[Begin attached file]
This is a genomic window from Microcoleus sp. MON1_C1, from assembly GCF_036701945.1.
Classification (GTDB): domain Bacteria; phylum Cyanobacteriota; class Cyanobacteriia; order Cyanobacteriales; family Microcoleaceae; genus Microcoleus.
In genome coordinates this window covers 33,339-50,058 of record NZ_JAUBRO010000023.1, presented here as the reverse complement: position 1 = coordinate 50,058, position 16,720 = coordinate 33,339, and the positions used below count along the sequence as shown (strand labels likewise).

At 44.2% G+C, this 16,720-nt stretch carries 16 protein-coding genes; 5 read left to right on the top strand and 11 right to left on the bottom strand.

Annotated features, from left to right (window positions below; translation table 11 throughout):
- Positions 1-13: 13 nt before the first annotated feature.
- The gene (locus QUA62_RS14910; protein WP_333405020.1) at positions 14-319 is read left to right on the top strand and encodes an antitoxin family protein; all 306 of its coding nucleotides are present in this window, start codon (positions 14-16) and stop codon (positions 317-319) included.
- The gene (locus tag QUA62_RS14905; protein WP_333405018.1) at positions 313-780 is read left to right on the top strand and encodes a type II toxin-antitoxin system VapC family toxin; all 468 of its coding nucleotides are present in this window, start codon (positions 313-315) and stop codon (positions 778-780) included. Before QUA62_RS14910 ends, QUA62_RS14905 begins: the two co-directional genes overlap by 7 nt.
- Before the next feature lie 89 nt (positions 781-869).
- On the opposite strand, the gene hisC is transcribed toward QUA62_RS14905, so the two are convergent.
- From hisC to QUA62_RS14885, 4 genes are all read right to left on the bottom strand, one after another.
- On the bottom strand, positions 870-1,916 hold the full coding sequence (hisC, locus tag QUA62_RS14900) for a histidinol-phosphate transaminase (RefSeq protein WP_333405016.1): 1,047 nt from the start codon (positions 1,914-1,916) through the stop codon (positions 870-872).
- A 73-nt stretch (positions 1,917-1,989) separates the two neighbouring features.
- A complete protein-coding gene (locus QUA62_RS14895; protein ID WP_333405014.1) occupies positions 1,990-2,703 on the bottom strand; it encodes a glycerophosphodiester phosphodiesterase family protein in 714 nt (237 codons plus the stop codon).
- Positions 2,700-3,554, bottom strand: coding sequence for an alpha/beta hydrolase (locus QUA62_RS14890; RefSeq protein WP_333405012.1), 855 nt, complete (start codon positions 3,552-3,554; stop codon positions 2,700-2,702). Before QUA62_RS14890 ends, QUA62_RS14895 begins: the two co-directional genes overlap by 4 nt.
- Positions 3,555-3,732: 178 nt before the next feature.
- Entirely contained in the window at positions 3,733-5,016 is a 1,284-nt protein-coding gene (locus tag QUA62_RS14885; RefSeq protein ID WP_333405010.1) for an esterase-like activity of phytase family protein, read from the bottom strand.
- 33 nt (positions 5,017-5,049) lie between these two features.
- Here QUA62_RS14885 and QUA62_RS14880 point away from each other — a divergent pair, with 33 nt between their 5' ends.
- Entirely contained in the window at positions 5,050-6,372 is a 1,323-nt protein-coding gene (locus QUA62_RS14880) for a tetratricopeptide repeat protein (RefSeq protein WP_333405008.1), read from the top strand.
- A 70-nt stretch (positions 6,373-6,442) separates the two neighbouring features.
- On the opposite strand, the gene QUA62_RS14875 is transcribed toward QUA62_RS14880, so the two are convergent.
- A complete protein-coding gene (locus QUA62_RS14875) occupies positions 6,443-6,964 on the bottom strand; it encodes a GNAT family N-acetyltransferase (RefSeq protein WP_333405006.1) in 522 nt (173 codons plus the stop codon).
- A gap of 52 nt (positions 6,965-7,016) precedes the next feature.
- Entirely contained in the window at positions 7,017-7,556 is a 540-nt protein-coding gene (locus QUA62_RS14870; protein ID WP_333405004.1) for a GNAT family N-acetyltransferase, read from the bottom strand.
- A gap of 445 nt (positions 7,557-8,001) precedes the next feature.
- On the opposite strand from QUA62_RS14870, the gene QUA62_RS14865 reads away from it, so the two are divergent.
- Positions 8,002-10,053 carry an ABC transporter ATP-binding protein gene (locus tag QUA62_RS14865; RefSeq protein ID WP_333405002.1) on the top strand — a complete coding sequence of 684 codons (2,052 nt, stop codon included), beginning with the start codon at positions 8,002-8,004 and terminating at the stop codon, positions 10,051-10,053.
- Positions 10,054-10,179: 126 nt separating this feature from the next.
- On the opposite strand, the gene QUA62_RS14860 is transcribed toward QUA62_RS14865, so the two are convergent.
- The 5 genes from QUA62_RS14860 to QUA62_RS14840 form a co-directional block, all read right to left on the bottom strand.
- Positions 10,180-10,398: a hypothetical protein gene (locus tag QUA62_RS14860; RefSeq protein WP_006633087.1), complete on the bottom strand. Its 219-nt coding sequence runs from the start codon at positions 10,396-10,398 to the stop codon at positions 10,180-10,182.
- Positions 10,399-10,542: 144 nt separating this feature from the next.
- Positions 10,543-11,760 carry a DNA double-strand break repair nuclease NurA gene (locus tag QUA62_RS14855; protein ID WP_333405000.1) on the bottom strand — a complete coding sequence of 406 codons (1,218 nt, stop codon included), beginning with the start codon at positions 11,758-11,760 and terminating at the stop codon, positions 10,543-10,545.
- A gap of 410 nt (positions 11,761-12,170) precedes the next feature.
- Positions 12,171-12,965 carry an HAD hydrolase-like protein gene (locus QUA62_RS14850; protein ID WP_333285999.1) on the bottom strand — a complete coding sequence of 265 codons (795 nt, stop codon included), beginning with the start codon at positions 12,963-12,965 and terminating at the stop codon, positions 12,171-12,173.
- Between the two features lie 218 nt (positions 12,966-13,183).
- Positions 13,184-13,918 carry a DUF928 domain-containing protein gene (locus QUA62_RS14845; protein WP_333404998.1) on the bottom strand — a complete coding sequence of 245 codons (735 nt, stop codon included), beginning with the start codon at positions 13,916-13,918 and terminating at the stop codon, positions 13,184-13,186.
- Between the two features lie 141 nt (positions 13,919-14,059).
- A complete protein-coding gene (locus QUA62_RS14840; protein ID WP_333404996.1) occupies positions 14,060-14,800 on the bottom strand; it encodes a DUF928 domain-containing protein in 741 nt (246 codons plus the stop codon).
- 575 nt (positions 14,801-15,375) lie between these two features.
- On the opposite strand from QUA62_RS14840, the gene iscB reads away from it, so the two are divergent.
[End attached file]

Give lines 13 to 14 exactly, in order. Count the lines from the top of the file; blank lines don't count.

- A 73-nt stretch (positions 1,917-1,989) separates the two neighbouring features.
- A complete protein-coding gene (locus QUA62_RS14895; protein ID WP_333405014.1) occupies positions 1,990-2,703 on the bottom strand; it encodes a glycerophosphodiester phosphodiesterase family protein in 714 nt (237 codons plus the stop codon).